The Sunday Pages #96

28th February 2010 | by | No Comments

This week: Reviews of Amazing Spider-Man #622, Ms. Marvel #50, X-Factor #202 and X-Men Legacy #233!

Review: Amazing Spider-Man #622
Another one of these odd one-shots that seem to be filling space/time before the next full-on “Gauntlet” instalment; this one even odder, as it’s essentially an anthology. Half the book is given over to Fred van Lente and Joe Quinones (nice thick-lined retro art-style from the latter) telling a tale of Morbius and his wife that finds time for a Twilight joke and a nice little ending (even though I wasn’t really aware that Morbius was a Curt Conners-esque “not really a villain” sort of villain nowadays) – a touch insubstantial, but fairly enjoyable. The second half of the book, meanwhile, is Yet Another Story About Bloody Flash Thompson. Greg Weisman’s story isn’t as downright offensive as the wretched affair that kick-started this subplot, but it’s still yet more in the way of triumph-over-adversity style emotion fodder that just doesn’t really feel like it has any place in a Spider-Man book. Especially set against what the book’s been about recently, I’m just not really sure what its purpose is. [SP]

Review: Ms. Marvel #50
It’s rare that Marvel make a cancellation which appears to be lead by creative, rather than financial reasoning, and the fact that a clearly-profitable series like Ms. Marvel got the chop – apparently without plans for a relaunch – could resonate extremely poorly with some fans. Although, despite being an avid reader at the start, when the book’s purpose was vivdly defined and the characters engaging, I can’t help but wonder if the series has indeed run its course. We’ve had several years of uneven, off-message stories, and aside from that one “Date with Spider-Man” issue, the series was at its most interesting when the lead character was dead. As for this issue, it botches the characterisation of Mystique, fails to say anything interesting about her relationship to Ms. Marvel, and the series ends with a “Captain Marvel” backup which suggests that everything unique about the character has been stripped away with his old costume. Rarely has a cancellation felt so timely. [JHu]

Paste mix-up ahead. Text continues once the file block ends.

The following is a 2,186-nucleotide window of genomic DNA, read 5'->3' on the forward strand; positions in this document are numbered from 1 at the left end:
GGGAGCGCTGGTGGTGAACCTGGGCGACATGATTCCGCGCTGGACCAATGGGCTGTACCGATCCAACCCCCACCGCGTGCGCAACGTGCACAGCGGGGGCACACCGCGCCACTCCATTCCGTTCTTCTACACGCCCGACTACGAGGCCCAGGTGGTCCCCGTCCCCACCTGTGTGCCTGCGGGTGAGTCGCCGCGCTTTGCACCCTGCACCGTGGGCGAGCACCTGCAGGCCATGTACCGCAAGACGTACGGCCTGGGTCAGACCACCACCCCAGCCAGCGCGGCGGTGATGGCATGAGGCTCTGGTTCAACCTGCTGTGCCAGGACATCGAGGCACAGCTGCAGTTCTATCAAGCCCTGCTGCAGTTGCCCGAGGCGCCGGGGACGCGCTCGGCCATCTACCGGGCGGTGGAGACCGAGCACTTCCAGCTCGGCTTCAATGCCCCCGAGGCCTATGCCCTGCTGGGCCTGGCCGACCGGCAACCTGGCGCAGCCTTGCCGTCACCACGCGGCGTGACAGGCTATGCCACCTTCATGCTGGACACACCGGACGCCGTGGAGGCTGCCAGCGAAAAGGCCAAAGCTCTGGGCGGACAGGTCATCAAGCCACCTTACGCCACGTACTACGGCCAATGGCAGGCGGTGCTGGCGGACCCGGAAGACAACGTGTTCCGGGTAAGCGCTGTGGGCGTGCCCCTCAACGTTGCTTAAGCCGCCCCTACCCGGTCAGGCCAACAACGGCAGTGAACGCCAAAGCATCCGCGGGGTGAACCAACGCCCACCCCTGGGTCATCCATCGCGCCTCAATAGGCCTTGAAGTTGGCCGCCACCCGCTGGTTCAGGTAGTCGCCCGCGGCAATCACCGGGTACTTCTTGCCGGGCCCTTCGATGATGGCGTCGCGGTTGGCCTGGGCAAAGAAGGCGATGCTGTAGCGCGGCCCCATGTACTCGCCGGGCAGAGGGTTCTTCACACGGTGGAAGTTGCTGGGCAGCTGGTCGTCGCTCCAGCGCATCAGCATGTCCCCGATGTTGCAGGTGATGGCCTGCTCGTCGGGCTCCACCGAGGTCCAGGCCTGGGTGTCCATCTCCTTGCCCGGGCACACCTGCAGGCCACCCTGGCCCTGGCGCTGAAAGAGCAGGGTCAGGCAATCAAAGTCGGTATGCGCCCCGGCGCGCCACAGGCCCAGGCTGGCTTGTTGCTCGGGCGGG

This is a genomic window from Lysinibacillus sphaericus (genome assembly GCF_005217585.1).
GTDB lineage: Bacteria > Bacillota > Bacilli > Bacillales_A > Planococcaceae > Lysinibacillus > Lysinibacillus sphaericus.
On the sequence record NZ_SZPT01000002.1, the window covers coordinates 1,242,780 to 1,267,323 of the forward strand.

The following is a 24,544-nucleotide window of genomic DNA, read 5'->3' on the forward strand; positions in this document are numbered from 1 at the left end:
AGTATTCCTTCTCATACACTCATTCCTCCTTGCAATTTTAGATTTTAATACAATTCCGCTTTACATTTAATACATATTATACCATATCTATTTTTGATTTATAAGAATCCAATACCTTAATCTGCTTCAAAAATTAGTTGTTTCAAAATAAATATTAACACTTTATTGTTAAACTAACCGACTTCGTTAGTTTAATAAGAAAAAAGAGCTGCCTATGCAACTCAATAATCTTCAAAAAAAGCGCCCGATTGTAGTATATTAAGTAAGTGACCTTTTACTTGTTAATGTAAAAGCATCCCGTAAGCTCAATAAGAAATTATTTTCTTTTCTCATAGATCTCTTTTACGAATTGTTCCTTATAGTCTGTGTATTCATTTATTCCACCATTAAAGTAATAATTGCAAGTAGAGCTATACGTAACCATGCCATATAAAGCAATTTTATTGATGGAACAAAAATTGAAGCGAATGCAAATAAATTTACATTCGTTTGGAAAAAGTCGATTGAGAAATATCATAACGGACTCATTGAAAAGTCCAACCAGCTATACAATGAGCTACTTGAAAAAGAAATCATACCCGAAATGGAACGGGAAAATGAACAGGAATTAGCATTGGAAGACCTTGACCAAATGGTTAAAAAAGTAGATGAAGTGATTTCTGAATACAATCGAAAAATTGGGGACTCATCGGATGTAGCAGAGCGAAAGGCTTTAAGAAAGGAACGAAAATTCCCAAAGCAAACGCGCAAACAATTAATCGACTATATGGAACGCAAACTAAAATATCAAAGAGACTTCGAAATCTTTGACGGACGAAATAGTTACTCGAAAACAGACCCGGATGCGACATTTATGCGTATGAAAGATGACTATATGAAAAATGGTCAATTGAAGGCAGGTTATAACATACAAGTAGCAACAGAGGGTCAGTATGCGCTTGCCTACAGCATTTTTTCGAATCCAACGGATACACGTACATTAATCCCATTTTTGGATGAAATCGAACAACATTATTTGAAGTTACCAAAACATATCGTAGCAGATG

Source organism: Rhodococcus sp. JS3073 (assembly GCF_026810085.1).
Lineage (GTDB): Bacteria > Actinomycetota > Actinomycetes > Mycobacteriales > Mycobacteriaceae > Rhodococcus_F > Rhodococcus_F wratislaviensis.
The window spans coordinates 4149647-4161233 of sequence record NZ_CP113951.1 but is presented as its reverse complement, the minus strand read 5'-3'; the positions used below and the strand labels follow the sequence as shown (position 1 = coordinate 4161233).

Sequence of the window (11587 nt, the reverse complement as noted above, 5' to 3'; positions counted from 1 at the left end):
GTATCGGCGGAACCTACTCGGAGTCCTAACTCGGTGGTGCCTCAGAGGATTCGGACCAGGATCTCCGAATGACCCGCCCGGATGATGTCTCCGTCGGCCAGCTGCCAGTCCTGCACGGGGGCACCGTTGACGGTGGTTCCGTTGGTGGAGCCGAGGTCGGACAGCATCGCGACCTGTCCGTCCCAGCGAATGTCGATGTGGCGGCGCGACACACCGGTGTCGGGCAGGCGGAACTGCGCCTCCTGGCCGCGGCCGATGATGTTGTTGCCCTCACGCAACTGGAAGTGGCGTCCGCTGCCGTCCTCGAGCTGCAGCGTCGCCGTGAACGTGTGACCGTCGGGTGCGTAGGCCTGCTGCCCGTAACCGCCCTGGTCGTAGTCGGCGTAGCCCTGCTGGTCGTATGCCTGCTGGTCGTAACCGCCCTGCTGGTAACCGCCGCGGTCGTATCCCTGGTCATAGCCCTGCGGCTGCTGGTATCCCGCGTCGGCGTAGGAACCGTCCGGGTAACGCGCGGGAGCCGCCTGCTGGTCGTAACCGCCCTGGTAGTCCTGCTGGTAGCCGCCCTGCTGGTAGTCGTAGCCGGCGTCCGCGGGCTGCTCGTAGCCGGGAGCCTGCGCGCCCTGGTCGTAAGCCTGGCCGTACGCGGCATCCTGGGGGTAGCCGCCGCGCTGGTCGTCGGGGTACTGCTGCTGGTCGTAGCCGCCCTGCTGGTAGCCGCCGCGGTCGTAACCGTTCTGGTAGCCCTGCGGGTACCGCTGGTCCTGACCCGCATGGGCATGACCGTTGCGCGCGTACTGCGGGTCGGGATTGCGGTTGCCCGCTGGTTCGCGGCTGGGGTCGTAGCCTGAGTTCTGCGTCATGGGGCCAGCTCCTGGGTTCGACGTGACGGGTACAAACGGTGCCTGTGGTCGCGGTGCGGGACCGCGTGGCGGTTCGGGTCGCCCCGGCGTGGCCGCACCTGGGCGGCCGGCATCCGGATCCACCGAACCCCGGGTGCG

Review: X-Factor #202
Before its relaunch, X-Factor had woven an intricate (if somewhat hard to follow) network of plotlines and mysteries which all paid off spectacularly. An attempt to make the book more accessible leaves it with shorter mysteries, and, in this case, less satisfying pay-offs, as the resolution to the Fantastic Four story turns out to be a rather hastily established – and oddly uninventive – mess of alternate universe duplicates, leaving little at stake for X-Factor themselves. There’s mileage in the team being the “go to” detectives in the Marvel Universe, and David’s characterisation, dialogue and humour is as spot on as ever – but this arc, at least, lacks the brilliant plotting and character-led stories that formerly made the book what it was. [JHu]

Review: X-Men Legacy #233
After gradually establishing Rogue as the “lead” character over the last year, the series has reverted to a more traditional X-Men series compared to its earlier status as a Professor X vehicle, with Rogue gathering a team around her as necessary. This issue, a peripheral tie-in to “Necrosha” (though you’d barely know it from the story) manages to make a convincing case that it’s not just a Rogue book, but a proper X-Men series, with plenty of time and development for most of the “supporting” characters and some inventive plotting that makes it more than worthy of its place as the “second” X-Men book. It’s just a shame that more attention isn’t being paid to it, as the series has quietly become both an antidote to Fraction’s uneven take on the property, or the perfect complement to it depending on your preference. [JHu]